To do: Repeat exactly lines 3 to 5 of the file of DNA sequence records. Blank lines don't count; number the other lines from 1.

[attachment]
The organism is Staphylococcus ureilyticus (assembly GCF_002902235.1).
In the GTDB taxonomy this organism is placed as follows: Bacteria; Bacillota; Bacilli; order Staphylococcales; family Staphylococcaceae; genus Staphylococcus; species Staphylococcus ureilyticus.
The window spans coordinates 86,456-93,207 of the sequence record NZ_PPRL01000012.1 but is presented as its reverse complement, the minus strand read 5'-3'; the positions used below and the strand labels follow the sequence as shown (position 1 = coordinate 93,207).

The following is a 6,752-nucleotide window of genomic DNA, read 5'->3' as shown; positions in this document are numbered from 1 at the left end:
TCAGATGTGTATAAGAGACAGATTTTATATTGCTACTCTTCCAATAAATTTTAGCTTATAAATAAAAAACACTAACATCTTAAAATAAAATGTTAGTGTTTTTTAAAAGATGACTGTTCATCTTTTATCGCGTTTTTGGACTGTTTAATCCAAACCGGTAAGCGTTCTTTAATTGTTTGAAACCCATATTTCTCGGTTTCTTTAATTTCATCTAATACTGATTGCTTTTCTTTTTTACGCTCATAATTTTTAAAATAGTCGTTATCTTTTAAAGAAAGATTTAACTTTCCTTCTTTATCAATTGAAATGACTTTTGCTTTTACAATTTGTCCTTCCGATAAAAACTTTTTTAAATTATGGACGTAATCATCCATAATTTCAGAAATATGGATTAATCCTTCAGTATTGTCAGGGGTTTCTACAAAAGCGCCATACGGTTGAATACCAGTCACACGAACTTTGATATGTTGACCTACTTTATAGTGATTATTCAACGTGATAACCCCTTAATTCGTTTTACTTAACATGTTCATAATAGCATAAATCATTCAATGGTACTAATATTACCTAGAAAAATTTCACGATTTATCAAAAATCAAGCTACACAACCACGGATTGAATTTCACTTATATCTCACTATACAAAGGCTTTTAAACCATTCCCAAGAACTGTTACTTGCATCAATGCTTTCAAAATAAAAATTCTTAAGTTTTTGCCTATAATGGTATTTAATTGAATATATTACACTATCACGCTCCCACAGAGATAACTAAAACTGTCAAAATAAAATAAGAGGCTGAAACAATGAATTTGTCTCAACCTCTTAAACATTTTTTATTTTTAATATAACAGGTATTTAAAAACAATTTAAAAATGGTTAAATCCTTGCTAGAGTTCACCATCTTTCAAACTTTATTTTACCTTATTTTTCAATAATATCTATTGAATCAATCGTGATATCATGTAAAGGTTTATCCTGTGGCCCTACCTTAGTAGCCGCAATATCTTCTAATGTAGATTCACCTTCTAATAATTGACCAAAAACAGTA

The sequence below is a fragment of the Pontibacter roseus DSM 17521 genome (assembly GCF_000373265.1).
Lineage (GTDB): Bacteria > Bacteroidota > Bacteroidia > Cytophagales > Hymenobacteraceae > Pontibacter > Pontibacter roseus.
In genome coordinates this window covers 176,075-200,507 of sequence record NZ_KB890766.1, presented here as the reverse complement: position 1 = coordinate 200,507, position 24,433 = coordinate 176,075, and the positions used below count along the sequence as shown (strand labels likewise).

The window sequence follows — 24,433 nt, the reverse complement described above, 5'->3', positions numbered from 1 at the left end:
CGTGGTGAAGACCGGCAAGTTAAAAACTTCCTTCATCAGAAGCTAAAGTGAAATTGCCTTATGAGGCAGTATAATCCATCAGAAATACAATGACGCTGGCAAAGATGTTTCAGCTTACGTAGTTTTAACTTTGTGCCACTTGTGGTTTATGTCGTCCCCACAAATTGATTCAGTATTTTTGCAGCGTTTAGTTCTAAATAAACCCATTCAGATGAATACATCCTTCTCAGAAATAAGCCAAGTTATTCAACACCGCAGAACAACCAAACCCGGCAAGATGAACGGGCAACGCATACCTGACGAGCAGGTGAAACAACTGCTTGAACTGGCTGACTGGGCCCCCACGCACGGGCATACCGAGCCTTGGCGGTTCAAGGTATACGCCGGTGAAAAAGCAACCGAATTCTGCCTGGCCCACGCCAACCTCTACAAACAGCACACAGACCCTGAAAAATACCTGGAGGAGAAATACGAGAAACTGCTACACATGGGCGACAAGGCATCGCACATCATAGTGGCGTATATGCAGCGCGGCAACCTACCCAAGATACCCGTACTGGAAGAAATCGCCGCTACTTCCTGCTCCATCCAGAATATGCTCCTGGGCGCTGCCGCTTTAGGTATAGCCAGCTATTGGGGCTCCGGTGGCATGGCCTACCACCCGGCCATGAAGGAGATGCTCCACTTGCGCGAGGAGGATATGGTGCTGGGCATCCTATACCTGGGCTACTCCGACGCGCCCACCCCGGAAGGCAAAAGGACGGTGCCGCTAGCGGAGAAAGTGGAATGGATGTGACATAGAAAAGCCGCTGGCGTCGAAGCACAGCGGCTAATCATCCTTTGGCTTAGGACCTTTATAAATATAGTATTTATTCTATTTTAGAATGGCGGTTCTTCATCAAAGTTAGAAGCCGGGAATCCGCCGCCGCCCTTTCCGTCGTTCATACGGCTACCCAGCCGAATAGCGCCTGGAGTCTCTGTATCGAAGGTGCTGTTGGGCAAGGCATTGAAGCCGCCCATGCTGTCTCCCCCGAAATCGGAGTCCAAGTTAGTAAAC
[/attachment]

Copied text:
The window spans coordinates 86,456-93,207 of the sequence record NZ_PPRL01000012.1 but is presented as its reverse complement, the minus strand read 5'-3'; the positions used below and the strand labels follow the sequence as shown (position 1 = coordinate 93,207).

The following is a 6,752-nucleotide window of genomic DNA, read 5'->3' as shown; positions in this document are numbered from 1 at the left end:
TCAGATGTGTATAAGAGACAGATTTTATATTGCTACTCTTCCAATAAATTTTAGCTTATAAATAAAAAACACTAACATCTTAAAATAAAATGTTAGTGTTTTTTAAAAGATGACTGTTCATCTTTTATCGCGTTTTTGGACTGTTTAATCCAAACCGGTAAGCGTTCTTTAATTGTTTGAAACCCATATTTCTCGGTTTCTTTAATTTCATCTAATACTGATTGCTTTTCTTTTTTACGCTCATAATTTTTAAAATAGTCGTTATCTTTTAAAGAAAGATTTAACTTTCCTTCTTTATCAATTGAAATGACTTTTGCTTTTACAATTTGTCCTTCCGATAAAAACTTTTTTAAATTATGGACGTAATCATCCATAATTTCAGAAATATGGATTAATCCTTCAGTATTGTCAGGGGTTTCTACAAAAGCGCCATACGGTTGAATACCAGTCACACGAACTTTGATATGTTGACCTACTTTATAGTGATTATTCAACGTGATAACCCCTTAATTCGTTTTACTTAACATGTTCATAATAGCATAAATCATTCAATGGTACTAATATTACCTAGAAAAATTTCACGATTTATCAAAAATCAAGCTACACAACCACGGATTGAATTTCACTTATATCTCACTATACAAAGGCTTTTAAACCATTCCCAAGAACTGTTACTTGCATCAATGCTTTCAAAATAAAAATTCTTAAGTTTTTGCCTATAATGGTATTTAATTGAATATATTACACTATCACGCTCCCACAGAGATAACTAAAACTGTCAAAATAAAATAAGAGGCTGAAACAATGAATTTGTCTCAACCTCTTAAACATTTTTTATTTTTAATATAACAGGTATTTAAAAACAATTTAAAAATGGTTAAATCCTTGCTAGAGTTCACCATCTTTCAAACTTTATTTTACCTTATTTTTCAATAATATCTATTGAATCAATCGTGATATCATGTAAAGGTTTATCCTGTGGCCCTACCTTAGTAGCCGCAATATCTTCTAATGTAGATTCACCTTCTAATAATTGACCAAAAACAGTA